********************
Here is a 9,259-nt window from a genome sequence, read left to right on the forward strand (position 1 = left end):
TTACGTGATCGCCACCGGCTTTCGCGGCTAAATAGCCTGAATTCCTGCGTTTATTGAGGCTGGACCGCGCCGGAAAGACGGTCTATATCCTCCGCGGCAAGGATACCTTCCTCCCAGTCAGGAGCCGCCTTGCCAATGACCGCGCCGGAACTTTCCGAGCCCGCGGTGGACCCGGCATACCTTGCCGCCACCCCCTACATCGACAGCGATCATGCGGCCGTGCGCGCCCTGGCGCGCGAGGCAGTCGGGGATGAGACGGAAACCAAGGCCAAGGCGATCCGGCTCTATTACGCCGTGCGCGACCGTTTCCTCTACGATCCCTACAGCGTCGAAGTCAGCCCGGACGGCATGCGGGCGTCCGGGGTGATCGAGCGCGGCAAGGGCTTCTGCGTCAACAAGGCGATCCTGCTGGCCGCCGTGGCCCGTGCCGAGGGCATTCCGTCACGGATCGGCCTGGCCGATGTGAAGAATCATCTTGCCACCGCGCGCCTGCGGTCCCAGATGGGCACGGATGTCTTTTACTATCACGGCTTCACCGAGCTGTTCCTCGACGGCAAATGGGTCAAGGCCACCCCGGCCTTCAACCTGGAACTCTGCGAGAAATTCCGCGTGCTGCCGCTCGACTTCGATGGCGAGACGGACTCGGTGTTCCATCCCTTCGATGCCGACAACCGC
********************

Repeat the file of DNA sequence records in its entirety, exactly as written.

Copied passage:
Here is a 9,259-nt window from a genome sequence, read left to right on the forward strand (position 1 = left end):
TTACGTGATCGCCACCGGCTTTCGCGGCTAAATAGCCTGAATTCCTGCGTTTATTGAGGCTGGACCGCGCCGGAAAGACGGTCTATATCCTCCGCGGCAAGGATACCTTCCTCCCAGTCAGGAGCCGCCTTGCCAATGACCGCGCCGGAACTTTCCGAGCCCGCGGTGGACCCGGCATACCTTGCCGCCACCCCCTACATCGACAGCGATCATGCGGCCGTGCGCGCCCTGGCGCGCGAGGCAGTCGGGGATGAGACGGAAACCAAGGCCAAGGCGATCCGGCTCTATTACGCCGTGCGCGACCGTTTCCTCTACGATCCCTACAGCGTCGAAGTCAGCCCGGACGGCATGCGGGCGTCCGGGGTGATCGAGCGCGGCAAGGGCTTCTGCGTCAACAAGGCGATCCTGCTGGCCGCCGTGGCCCGTGCCGAGGGCATTCCGTCACGGATCGGCCTGGCCGATGTGAAGAATCATCTTGCCACCGCGCGCCTGCGGTCCCAGATGGGCACGGATGTCTTTTACTATCACGGCTTCACCGAGCTGTTCCTCGACGGCAAATGGGTCAAGGCCACCCCGGCCTTCAACCTGGAACTCTGCGAGAAATTCCGCGTGCTGCCGCTCGACTTCGATGGCGAGACGGACTCGGTGTTCCATCCCTTCGATGCCGACAACCGC